Lookers cuts 1,500 jobs as fraud probe nears end

Altrincham-based car dealership Lookers plc said on Thursday it plans to cut 1,500 jobs and close 12 more sites as it struggles to emerge from the coronavirus crisis.

The news came in a trading update after the re-opening of Lookers dealerships on Monday June 1 in line with UK Government guidance.

The update gave details of a restructuring the company said will deliver £50 million of annual savings and leave it with 136 dealerships.

Lookers said discussions are progressing with banks to agree amendments to covenants under its revolving credit facility.

Lookers said the previously disclosed investigation by Grant Thornton into “potentially fraudulent transactions” in its operating divisions is nearing completion.

“The initial findings of the investigation have highlighted areas where financial controls require strengthening to prevent a repetition of such accounting irregularities in the future,” said Lookers.

“In addition, the investigation has highlighted the need for Lookers to further strengthen some behavioural and cultural aspects relating to its control environment.

“Robust remediation activity is in progress.”

Lookers shares rose about 8%.

On its current operations, Lookers said: “On 18 May 2020 the group implemented a new contactless vehicle handover and delivery process.

“Since then, we have fulfilled a total of nearly 4,000 new and used retail vehicle orders.

“Following the introduction of new operating and social distancing measures to ensure the health and safety of customers and colleagues, the group reopened most of its dealership sales facilities on 1 June 2020.

“With the benefit of enhanced online functionality which the business has been implementing, in the last two weeks, the group has taken retail orders for 2,865 new and used vehicles which on a like-for-like basis represents approximately 51% of sales for the same period last year. 

“The group had approximately 66% of its total current colleague base (c.8,100) remaining on furlough at the end of May. In June it is expected that this will reduce to approximately 55%.”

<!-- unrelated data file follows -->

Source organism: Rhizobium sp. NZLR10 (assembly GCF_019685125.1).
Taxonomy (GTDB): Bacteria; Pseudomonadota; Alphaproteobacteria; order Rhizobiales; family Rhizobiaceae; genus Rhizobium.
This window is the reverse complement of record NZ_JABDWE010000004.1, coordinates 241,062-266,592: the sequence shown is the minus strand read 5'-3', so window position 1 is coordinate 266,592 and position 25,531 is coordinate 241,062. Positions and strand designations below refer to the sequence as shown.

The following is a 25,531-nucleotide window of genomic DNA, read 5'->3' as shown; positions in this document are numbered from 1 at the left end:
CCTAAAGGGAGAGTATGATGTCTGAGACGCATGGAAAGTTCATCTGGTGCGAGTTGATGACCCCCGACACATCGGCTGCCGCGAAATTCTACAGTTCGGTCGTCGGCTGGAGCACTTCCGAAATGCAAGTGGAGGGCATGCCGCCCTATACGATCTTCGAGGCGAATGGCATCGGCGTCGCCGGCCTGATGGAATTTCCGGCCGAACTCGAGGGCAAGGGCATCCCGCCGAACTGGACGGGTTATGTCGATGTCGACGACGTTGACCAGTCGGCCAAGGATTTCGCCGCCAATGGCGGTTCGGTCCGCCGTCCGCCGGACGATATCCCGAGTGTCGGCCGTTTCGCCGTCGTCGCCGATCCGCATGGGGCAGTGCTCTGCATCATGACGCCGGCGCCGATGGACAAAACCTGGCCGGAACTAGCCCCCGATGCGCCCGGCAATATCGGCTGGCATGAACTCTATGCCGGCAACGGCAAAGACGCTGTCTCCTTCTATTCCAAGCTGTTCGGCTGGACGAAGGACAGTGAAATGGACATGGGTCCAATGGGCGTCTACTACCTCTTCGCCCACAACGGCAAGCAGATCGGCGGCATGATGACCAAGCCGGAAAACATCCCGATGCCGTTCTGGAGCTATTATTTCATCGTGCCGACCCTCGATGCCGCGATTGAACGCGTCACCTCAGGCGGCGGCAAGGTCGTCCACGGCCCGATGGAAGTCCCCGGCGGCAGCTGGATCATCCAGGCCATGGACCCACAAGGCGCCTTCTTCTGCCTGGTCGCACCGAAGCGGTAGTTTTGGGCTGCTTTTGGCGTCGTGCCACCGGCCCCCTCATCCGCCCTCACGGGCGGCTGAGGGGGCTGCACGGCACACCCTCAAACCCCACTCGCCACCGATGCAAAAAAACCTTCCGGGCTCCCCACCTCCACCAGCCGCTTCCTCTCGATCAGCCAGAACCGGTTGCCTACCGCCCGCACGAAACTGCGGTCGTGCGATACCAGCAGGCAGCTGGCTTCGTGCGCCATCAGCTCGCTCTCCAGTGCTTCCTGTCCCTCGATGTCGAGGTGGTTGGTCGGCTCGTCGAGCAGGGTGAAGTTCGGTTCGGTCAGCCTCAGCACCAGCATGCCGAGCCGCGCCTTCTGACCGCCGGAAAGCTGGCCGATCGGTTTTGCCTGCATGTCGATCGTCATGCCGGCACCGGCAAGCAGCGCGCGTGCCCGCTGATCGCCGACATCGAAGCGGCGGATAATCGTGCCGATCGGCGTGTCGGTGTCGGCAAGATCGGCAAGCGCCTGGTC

On its restructuring, Lookers said: “The board has considered the future structure of Lookers in light of potential demand, a smaller dealership estate and the structural changes taking place across the industry.

“As a result, the group has taken the difficult decision to commence redundancy consultations across all areas of the group which could, subject to consultation, result in approximately 1,500 redundancies.

“The board has carefully considered all options and regrettably considers this action as being necessary in the current environment to sustain and protect the Lookers business over the long term.

“This restructuring could, subject to consultation, deliver annual payroll savings of approximately £50m. The one-off cash restructuring cost will be circa £9m.”

In its outlook, Lookers said: “Given the ongoing uncertainties faced by the group in the early days of reopening the business, the board continues to believe that it is too early to make any reasonable estimate of the financial impact on the group during 2020 and beyond …

“The results for 2019 are expected to be published by the end of June subject to the conclusion of banking discussions and audit.”

Lookers CEO Mark Raban said: “We are pleased to have reopened our dealerships and have been careful to do this in a way that is safe for our customers and colleagues.

“At the same time, we are having to reflect on the outlook for the Group and how we must adapt to ensure a positive future in what is likely to remain an uncertain economic and industry environment.

“Against this backdrop we have taken the decision to restructure the size of the group’s dealership estate to position the business for a sustainable future, which regrettably means redundancy consultation with a number of our colleagues.

“This has been a very difficult decision and we will be supporting our people as much as possible throughout the process.

“We have used the time as the business has been closed to adapt and evolve to meet changes in consumer behaviour, not just for a post Covid environment, but also to enhance our digital offering and the trend towards electrification.

“We will also ensure that our systems and processes are reliable and robust enough to position us as a leading UK motor retailer.

“There is still a lot more work to do, but we have the determination, platform and brand partnerships to take the business forward.”

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Mark McSherry
Dalriada Media LLC sites are edited by veteran news journalist Mark McSherry, a former staff editor and reporter with Reuters, Bloomberg and major newspapers including the South China Morning Post, London's Sunday Times and The Scotsman. McSherry's journalism has also appeared in The Washington Post, The Guardian, The Independent, The New York Times, London's Evening Standard and Forbes. McSherry is also a professor of journalism and communication arts in universities and colleges in New York City. Scottish-born McSherry has an MBA from the University of Edinburgh and a Certificate in Global Affairs from New York University.